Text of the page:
Sunday, March 27, 2016

"Come, Bride of Christ" – Mother Angelica Dies at 92

For a good many American Catholics, this Easter night brings a bigger blow than the loss of a Pope.

See, there'll always be another Bishop of Rome... but there can never be another "Mother."

Arguably the most influential voice for the Stateside church's "base" over two generations – and, indeed, a woman whose prime saw her wield more clout than almost any churchman at home or abroad – the beloved, famous, ever-original, sometime-controversial EWTN foundress Mother Angelica died at 92 at 5pm Central time, surrounded by the Poor Clare sisters of the Alabama monastery she built, as the world's largest religious media empire beamed the Resurrection to the masses.

Within minutes of the network's announcement two hours later, the news spurred a global outpouring of grief and prayers reflecting the peerless devotion of the "EWTN family" to the apostolate, and the unparalleled breadth of its reach across global television, local and shortwave radio, newsprint, a wire service and a growing piece of the internet. Accordingly, in these days' ultimate tribute to anyone – let alone to an unlikely titan of "legacy" communications long kept from public view – "Mother Angelica" ranked among the top trending terms on Twitter both in the US and worldwide through the night, with the Spanish "Madre Angélica" likewise climbing the chart.

To be sure, the story and legacy of the Ohio Italian born to a single mother could fill volumes – it already has, and even those are far from the last word. For now, though, the order of the moment instead is simply to give thanks and pay tribute to a witness and example that, objectively speaking, has brought the life of faith to untold souls and, with it, has irrevocably changed the face of this church.

If you've ever heard Latin at a parish Mass or found Eucharistic adoration in the trenches, well, there's your proof. What's more, meanwhile, even if some close encounters with the sinful, destructive polarization and ideological self-righteousness that mark this ecclesial moment seem inevitable over the days to come – after all, no less than Holy Week itself didn't lack for them in some quarters – just remember this: 35 years after EWTN was launched in a garage and went on to reach "the ends of the earth," every Catholic media effort that's stepped out on its own since (often in the face of skepticism or much worse, and these just within the church) is in Mother's debt. For those of us who've sought to take on the work in our own ways, we didn't just learn more from her than any other, but in more ways than can be put into words, she represented the "gold standard." And for this and so much more, we will forever be grateful – all the way down to the reminders to "keep us between your gas, water and electric bill," because if you don't, we can't.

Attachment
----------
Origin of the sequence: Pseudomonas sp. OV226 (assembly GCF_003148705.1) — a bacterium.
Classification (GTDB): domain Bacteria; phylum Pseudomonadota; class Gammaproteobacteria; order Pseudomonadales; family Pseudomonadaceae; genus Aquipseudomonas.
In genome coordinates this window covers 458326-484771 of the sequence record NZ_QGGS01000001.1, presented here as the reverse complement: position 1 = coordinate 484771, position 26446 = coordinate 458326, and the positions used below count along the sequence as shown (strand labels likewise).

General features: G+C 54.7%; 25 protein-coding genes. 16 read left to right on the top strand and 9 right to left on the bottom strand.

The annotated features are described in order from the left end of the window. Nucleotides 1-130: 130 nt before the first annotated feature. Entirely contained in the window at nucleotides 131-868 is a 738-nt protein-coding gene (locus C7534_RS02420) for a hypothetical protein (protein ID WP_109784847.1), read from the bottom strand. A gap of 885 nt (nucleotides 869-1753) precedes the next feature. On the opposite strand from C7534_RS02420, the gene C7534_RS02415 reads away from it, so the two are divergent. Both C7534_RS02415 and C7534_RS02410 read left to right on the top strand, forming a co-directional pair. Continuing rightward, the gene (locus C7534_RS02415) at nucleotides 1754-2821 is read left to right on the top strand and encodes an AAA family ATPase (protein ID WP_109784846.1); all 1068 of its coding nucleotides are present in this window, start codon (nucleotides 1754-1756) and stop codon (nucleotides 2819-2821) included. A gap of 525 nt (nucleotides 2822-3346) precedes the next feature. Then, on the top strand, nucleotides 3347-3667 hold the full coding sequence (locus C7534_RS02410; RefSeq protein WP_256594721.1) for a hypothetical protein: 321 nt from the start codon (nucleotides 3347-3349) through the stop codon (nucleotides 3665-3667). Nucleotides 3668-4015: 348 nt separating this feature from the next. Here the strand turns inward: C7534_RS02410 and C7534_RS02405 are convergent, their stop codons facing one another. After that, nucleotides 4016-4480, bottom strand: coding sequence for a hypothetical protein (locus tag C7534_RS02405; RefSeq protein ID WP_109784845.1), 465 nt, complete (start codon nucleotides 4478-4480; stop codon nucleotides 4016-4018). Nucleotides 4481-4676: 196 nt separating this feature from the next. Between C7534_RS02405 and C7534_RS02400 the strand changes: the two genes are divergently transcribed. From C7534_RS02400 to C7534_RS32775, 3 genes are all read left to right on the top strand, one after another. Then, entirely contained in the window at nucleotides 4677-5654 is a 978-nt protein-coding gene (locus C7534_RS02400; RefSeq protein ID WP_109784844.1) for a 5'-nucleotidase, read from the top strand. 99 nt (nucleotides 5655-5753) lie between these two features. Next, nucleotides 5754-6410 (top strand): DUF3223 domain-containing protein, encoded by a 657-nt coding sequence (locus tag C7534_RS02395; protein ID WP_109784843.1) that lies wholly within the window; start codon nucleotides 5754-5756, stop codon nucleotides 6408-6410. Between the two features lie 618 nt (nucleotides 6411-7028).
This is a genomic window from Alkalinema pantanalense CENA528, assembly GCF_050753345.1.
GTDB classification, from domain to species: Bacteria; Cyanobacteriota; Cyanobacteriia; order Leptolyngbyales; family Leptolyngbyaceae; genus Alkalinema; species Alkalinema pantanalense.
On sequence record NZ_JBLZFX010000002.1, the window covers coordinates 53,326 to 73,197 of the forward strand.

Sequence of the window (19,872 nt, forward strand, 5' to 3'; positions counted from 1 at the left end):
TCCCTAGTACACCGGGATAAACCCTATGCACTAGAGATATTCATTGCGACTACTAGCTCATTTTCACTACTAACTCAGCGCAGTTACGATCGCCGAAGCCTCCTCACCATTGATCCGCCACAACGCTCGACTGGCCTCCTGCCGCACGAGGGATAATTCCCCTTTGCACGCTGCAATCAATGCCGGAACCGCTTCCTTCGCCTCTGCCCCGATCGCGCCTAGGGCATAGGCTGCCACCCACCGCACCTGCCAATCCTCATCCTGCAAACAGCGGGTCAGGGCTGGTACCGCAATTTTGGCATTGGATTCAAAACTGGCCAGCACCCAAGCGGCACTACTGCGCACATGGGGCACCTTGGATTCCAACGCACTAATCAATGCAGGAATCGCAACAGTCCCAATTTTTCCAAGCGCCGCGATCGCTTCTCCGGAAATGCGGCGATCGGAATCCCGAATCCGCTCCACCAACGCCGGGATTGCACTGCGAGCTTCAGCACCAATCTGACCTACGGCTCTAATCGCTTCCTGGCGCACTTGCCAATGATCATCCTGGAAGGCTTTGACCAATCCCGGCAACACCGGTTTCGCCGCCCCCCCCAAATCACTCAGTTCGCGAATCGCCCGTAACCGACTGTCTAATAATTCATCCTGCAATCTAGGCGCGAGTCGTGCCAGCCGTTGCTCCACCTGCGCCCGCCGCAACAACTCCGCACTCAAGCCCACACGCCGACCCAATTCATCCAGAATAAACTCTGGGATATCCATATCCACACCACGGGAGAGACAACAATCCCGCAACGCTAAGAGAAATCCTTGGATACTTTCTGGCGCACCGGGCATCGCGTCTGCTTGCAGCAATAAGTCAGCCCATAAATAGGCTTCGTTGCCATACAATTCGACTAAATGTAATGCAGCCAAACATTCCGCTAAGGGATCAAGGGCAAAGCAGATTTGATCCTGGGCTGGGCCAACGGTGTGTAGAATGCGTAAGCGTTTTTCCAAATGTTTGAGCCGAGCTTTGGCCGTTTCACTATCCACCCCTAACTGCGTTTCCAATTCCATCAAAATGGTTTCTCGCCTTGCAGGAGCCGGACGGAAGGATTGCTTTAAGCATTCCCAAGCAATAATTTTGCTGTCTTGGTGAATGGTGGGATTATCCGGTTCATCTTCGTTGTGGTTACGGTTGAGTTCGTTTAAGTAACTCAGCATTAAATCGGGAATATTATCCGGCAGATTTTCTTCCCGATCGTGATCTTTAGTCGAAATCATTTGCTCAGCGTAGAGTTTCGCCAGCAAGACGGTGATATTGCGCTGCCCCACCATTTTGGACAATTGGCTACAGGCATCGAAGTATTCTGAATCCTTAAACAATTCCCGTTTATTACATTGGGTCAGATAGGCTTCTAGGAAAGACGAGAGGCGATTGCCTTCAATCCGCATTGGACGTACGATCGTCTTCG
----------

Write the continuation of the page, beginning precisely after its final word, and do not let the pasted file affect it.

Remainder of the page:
Once upon a time, many moons ago – long before the network was ever envisioned – Mother's earliest media initiative was the steady stream of "mini-books" she cranked out on various aspects of the faith, which could be obtained by mail from the monastery at low cost. The circulation of these created the relationships and support from which the TV apostolate would be built.

Even if they'd come to be replaced by the ever more memorable live shows, the mini-books and their role should never be forgotten... but among them all, the title of one particularly sticks out on this night: a work she called To Leave, And Yet To Stay.

It was on the greatest love of her life – not the studio, of course, but the Eucharist. And fittingly, at least in a way, it's hard to find a better summary than that simple title of what she accomplished, too, and how her own unlikely victory will long remain a source of life among us and nourishment for the life of the world.

Tonight, then, may the ancient prayer be our own....
Saints of God, come to her aid,
Hasten to meet her, Angels of the Lord,
Receive her soul, and present her to God, the Most High.
May Mother's Easter never end. Lord only knows how, well more than most, we will never see her like again.

* * *
After two days of public visitation at the Hanceville, Alabama Monastery/Shrine of the Blessed Sacrament, the Funeral Mass will take place Friday at 11am Central.

At the liturgy's close, Mother Angelica will be laid to rest in the Shrine's crypt, in the niche above the body of Sister Mary David – her own mother, who would eventually follow her into religious life.